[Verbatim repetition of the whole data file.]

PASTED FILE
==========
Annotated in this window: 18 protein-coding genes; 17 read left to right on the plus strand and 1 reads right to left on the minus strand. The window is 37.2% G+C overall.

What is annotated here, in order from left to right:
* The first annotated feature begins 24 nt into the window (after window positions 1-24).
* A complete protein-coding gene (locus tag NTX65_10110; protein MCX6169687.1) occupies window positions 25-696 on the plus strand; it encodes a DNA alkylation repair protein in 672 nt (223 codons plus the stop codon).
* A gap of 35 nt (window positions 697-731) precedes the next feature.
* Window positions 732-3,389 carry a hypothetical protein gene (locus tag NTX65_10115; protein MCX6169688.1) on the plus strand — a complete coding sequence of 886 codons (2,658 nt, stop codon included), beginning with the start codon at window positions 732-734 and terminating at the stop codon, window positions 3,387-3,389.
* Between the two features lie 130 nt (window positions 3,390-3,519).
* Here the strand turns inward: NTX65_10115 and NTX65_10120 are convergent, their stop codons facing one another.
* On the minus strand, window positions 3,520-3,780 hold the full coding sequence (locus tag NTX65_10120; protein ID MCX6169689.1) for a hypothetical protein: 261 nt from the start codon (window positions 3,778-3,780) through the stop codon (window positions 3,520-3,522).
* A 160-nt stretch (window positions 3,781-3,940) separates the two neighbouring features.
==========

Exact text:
Annotated in this window: 18 protein-coding genes; 17 read left to right on the plus strand and 1 reads right to left on the minus strand. The window is 37.2% G+C overall.

What is annotated here, in order from left to right:
* The first annotated feature begins 24 nt into the window (after window positions 1-24).
* A complete protein-coding gene (locus tag NTX65_10110; protein MCX6169687.1) occupies window positions 25-696 on the plus strand; it encodes a DNA alkylation repair protein in 672 nt (223 codons plus the stop codon).
* A gap of 35 nt (window positions 697-731) precedes the next feature.
* Window positions 732-3,389 carry a hypothetical protein gene (locus tag NTX65_10115; protein MCX6169688.1) on the plus strand — a complete coding sequence of 886 codons (2,658 nt, stop codon included), beginning with the start codon at window positions 732-734 and terminating at the stop codon, window positions 3,387-3,389.
* Between the two features lie 130 nt (window positions 3,390-3,519).
* Here the strand turns inward: NTX65_10115 and NTX65_10120 are convergent, their stop codons facing one another.
* On the minus strand, window positions 3,520-3,780 hold the full coding sequence (locus tag NTX65_10120; protein ID MCX6169689.1) for a hypothetical protein: 261 nt from the start codon (window positions 3,778-3,780) through the stop codon (window positions 3,520-3,522).
* A 160-nt stretch (window positions 3,781-3,940) separates the two neighbouring features.